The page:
Tooth Fairy Trouble
Wiggly for weeks, William’s second tooth finally came out. This one was a little stubborn but my boy boldly lassoed it with a piece of floss and made it come tumbling onto the bathroom counter (and thankfully not right down the drain, that was a close one).
As William held and inspected his prized tooth, his eyes lit up with wonder then darkened when he remembered the next step… business with the Tooth Fairy. “Will you be able to let this one go?” I asked him, and the poor guy almost started to cry. “OK,” I said, “you can ask if it’s alright to keep this one too but you’ll have to write the note to the Tooth Fairy yourself.”
His thoughtful note looked like this:
Thankfully, the Tooth Fairy is kind and she left him a sparkling crystal prism, $1 and this gentle response that will hopefully help him realize that it’s OK to let his little ivory gems be taken away…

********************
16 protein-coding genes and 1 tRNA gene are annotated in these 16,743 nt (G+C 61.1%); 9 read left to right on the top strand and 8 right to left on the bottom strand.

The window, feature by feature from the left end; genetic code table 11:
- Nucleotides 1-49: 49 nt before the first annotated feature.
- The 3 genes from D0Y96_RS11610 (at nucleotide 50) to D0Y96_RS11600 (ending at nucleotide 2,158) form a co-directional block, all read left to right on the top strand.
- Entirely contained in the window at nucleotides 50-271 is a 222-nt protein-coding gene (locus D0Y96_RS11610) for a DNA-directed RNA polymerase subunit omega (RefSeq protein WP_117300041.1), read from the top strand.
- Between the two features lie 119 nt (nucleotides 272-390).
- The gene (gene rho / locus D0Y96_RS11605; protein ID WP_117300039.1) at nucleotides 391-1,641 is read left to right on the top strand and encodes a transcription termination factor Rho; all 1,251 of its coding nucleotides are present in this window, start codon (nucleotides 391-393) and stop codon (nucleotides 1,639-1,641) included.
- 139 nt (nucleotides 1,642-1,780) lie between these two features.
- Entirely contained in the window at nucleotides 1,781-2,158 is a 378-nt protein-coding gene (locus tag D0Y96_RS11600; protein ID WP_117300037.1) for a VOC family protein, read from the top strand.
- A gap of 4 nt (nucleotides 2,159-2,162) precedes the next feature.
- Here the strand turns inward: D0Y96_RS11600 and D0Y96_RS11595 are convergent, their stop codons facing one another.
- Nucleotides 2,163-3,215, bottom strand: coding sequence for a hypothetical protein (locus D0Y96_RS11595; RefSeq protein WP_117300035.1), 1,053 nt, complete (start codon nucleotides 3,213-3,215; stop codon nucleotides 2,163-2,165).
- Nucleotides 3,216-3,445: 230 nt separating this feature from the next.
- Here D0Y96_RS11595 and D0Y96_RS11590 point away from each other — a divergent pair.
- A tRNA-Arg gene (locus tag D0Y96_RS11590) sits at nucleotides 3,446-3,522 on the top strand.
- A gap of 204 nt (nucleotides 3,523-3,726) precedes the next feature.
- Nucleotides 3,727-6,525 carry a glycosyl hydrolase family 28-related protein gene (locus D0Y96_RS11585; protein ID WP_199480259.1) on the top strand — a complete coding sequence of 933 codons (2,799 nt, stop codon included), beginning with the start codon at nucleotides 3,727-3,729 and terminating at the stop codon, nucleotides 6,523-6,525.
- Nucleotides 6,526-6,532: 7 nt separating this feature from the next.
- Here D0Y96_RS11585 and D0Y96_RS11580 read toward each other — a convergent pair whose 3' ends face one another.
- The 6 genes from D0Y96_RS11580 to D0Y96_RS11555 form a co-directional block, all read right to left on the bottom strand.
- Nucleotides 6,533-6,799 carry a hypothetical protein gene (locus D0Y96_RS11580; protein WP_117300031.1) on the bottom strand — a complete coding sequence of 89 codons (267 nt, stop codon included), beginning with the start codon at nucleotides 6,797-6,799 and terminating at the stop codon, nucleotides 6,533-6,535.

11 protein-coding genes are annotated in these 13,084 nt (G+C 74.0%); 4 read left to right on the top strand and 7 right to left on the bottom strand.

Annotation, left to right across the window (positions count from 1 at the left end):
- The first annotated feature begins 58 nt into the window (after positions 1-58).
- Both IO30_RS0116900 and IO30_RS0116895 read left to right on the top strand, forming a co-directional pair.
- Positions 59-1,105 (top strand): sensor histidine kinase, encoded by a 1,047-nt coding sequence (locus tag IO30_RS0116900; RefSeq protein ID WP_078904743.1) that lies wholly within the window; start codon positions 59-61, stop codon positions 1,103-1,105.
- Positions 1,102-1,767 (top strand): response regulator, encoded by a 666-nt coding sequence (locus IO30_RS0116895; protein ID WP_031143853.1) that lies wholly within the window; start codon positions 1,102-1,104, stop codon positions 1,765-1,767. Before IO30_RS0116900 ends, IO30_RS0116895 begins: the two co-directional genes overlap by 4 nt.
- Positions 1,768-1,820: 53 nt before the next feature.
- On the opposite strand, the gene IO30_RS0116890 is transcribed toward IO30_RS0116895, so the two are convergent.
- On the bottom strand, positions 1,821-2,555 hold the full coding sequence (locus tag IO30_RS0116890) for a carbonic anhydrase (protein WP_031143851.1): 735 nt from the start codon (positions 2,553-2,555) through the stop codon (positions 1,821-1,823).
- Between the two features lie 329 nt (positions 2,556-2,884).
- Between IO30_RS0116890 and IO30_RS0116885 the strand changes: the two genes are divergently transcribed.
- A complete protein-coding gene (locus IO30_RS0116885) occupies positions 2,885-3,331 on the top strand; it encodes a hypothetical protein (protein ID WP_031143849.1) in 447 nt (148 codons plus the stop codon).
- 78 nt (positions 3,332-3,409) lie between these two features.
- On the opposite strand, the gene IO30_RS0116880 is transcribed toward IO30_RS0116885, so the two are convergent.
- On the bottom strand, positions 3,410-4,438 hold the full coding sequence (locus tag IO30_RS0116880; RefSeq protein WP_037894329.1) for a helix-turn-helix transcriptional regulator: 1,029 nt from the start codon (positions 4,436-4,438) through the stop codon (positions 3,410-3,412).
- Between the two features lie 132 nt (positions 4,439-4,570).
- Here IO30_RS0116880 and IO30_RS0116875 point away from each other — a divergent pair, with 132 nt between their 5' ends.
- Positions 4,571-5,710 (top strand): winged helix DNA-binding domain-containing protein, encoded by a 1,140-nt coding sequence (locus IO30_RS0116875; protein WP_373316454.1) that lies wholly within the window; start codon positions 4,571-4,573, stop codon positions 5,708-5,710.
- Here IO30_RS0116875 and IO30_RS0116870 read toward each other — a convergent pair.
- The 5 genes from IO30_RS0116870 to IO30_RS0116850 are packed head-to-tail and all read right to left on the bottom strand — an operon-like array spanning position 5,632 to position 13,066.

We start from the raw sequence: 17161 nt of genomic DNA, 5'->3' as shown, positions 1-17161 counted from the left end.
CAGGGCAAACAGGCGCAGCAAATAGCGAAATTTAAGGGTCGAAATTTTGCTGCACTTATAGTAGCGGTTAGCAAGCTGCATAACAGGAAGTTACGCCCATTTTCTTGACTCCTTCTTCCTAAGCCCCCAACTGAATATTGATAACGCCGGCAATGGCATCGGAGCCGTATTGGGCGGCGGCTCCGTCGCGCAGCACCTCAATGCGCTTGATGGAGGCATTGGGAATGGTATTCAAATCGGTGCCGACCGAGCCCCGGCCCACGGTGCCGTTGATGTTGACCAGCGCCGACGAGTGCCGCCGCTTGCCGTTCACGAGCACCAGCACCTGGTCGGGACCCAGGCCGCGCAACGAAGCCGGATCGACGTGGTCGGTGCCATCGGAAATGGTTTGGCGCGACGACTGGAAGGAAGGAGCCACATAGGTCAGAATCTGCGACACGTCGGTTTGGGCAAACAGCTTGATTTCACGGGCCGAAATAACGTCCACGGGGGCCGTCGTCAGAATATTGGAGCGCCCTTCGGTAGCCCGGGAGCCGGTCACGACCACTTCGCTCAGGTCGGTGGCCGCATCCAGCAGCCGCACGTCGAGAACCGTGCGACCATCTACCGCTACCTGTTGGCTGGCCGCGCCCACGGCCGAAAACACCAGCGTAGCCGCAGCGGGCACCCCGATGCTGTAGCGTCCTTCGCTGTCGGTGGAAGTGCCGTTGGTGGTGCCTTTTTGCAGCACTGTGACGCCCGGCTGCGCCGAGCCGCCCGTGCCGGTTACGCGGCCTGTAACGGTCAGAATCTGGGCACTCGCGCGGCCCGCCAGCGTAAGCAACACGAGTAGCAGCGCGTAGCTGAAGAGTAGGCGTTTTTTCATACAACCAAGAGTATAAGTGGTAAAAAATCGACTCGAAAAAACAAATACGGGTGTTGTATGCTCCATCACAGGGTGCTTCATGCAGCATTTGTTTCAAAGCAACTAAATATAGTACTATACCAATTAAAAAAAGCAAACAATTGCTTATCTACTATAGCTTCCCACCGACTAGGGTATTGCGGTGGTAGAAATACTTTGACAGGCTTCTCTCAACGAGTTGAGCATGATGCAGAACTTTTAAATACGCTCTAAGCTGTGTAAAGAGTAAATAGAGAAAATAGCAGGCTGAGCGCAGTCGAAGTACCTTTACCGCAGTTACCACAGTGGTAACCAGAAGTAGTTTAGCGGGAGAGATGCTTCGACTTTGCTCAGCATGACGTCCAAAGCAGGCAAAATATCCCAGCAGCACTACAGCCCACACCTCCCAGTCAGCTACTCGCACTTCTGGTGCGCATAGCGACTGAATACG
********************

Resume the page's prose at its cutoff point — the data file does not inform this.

My Darling Boy,
Don’t you know?
Your teeth make my magic grow.
Without them I’d be an ordinary fairy
then how could I make children so merry?
You may keep this tooth that you hold so dear
but next time keep your promise, I must be clear.
Perhaps giving me your next tooth won’t feel so wrong
now that you know you’ll be keeping my magic strong.
Sweet dreams, dear William, and sweet daytimes too
this crystal will bring a smile whenever you feel blue.
The Tooth Fairy
I asked him how he thought the Tooth Fairy would use his teeth. He said “Maybe she pays for the goodies she leaves under kids’ pillows with them, like a store where they take teeth for money.”
We’ll see how the next one goes but if he is sad about it, we just may have to come up with a new tradition for lost teeth. William’s reaction got me thinking, this one may not be a good fit for us and I certainly don’t have to force the Tooth Fairy onto our kids…
How about you, do your kids hate parting with their lost teeth? Have you modified some of the classic traditions to suit your family better?